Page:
How to get it? With nutrition that thinks ahead.
Height: Averages 20 1/2 in. (male); 19 1/2 in. (female).
Weight: Averages 55 lbs. (male); 48 lbs. (female).
Availability: May take some effort to find.
A hardy, medium-sized Spitz-type dog, sturdy and squarely built with the stamina to hunt all day long for many days at a time. The stand-off double coat has a distinctive gray color. The tail curls tightly over the back. The head is broad and wedge-shaped, with a defined stop. The pointed prick ears are very mobile. The eyes are dark brown and friendly, with a keen expression. The teeth should meet in a scissors bite. The body is relatively short and most of the length should be in the ribcage. The chest should be deep and relatively wide. The forelegs are straight and parallel to each other. The paws are small and tight with thick pads. The Norwegian Elkhound has no doggy odor.
An ancient breed — a skeleton similar to today's Norwegian Elkhound has been found dating from 4000 to 5000 BC. Historically, the dog was used in Scandinavia as a hunter of big game, especially moose ("Elg" in Norwegian). The dog can scent game from a distance of several kilometers. He tracks the quarry and attracts its attention by barking. Then he holds the animal at bay until the hunter arrives to make the kill. Over the centuries, Elkhounds have also successfully hunted badger, lynx, mountain lion, bear, wolf, reindeer, and even rabbit. The Elkhound is particularly well-suited to badger hunting since he works better at night than in the daytime. In more recent times, the friendly and reliable character of the Elkhound has helped win him a place in many homes as a cherished family pet.
The Norwegian Elkhound has a very independent temperament, and may be somewhat resistant to obedience training. Puppies need firm but gentle discipline. Do not overfeed this dog, as the breed gains weight quickly. Since they have been bred to hold prey at bay, barking constantly until the hunter arrives, some Norwegian Elkhounds bark a great deal. The breed also has a tendency to roam. It is best to pair sled dogs in teams of one male and one female, as males have a tendency to fight if harnessed together. May also be aggressive with same-sex dogs in the household. Some sources say Elkhounds are usually good with non-canine pets, other sources say they shouldn't be trusted. Use caution.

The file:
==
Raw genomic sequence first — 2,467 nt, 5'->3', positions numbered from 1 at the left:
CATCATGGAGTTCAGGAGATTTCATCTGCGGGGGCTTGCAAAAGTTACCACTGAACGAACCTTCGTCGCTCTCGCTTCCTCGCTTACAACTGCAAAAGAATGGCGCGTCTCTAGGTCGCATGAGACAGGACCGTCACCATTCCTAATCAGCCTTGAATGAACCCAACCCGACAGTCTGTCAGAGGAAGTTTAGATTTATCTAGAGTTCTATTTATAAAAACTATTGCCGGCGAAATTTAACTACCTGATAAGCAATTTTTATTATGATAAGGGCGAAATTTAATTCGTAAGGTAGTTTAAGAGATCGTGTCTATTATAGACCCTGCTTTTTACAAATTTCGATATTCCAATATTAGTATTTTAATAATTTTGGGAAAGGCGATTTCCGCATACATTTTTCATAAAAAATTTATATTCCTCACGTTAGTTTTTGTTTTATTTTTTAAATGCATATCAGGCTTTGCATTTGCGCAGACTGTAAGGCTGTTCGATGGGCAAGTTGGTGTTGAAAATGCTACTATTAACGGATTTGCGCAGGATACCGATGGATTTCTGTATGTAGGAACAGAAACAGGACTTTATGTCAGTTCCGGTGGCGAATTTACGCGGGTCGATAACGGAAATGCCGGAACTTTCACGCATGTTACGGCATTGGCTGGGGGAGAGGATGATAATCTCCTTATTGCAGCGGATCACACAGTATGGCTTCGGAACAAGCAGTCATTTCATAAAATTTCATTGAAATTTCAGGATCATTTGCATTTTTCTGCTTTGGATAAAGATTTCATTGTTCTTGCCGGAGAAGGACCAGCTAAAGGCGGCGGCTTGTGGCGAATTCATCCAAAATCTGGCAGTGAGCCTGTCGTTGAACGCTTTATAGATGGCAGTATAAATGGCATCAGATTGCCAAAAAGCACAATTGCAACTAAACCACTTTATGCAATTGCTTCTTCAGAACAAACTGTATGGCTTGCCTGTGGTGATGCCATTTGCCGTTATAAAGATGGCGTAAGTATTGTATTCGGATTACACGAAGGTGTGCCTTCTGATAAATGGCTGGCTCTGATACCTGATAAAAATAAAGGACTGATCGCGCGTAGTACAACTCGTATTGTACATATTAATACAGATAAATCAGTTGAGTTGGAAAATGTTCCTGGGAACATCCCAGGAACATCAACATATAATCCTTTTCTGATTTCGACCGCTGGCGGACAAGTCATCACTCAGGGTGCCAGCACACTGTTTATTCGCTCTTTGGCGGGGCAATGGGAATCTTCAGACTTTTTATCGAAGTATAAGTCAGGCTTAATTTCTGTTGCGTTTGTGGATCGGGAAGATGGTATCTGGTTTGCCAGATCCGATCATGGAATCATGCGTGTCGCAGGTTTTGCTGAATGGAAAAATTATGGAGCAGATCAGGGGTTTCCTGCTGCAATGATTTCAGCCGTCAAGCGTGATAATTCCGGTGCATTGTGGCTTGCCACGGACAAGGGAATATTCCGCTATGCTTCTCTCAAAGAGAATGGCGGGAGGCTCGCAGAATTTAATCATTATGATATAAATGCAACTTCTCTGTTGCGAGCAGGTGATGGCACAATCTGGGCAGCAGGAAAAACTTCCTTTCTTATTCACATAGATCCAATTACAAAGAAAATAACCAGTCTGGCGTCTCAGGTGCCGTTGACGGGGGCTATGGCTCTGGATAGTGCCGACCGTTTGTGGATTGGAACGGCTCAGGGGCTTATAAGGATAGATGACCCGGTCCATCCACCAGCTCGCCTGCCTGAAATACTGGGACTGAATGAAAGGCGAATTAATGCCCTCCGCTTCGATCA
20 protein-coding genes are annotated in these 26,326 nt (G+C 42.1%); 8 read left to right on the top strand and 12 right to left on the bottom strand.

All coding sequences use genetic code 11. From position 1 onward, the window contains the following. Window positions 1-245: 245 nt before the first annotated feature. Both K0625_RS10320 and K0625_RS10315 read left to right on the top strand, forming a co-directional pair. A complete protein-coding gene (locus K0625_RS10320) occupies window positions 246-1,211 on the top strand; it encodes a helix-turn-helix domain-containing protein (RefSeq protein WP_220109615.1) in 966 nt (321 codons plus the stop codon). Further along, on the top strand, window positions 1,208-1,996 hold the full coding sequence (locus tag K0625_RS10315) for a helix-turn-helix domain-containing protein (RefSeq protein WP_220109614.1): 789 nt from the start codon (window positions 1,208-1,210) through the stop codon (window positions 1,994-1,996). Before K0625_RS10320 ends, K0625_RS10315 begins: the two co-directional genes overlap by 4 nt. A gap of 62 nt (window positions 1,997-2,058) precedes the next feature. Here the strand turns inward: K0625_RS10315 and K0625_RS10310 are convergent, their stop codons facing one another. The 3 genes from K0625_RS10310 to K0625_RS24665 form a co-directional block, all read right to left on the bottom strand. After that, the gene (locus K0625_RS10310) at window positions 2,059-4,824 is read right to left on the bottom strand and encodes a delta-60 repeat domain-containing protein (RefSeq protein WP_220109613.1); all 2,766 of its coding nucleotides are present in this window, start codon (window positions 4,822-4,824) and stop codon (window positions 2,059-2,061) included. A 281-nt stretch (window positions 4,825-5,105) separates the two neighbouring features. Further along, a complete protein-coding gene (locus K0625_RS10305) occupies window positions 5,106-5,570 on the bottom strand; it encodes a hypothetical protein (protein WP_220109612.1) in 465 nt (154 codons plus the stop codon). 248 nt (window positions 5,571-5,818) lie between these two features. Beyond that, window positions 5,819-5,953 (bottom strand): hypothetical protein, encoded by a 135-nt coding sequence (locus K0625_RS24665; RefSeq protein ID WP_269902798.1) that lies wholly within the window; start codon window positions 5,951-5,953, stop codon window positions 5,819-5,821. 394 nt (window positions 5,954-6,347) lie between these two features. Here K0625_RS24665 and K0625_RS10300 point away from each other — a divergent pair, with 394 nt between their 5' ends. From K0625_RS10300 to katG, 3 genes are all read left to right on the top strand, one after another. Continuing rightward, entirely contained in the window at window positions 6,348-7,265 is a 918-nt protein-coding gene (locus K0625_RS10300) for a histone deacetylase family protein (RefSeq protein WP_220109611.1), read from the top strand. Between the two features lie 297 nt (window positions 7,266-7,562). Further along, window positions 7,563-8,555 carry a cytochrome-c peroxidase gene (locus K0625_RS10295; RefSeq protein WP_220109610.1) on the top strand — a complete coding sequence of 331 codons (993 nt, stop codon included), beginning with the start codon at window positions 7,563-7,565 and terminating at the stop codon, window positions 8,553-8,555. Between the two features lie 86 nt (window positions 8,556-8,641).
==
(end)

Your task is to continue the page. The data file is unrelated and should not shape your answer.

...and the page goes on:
Hunting, tracking, herding, watchdog, guarding, sledding, and agility.
Fearless and friendly; a reliable, energetic and alert companion for children and a sensible guard. A clean and docile dog with an outstanding character. Affectionate and loyal, engaging and sensitive. Dignified and independent.
Children: Excellent with children.
Friendliness: Fairly friendly with strangers.
Trainability: Somewhat difficult to train.
Independence: Fairly independent.
Other Pets: May be aggressive with dogs of the same sex; do not trust with non-canine pets.
Combativeness: Can be a bit dog-aggressive.
Noise: Likes to bark.
Grooming: Regular grooming needed.
Trimming & Stripping: No trimming or stripping needed.
Coat: Medium coat.
Shedding: Seasonally heavy shedder.
Exercise: Needs lots of exercise.
Jogging: An excellent jogging companion.
Indoors: Fairly active indoors.
Apartments: Will be OK in an apartment if sufficiently exercised.
Outdoor Space: Best with a large yard.
Climate: Prefers cool climates.
Owner: Good for novice owners.
Longevity: Moderately long lived (12 to 15 years).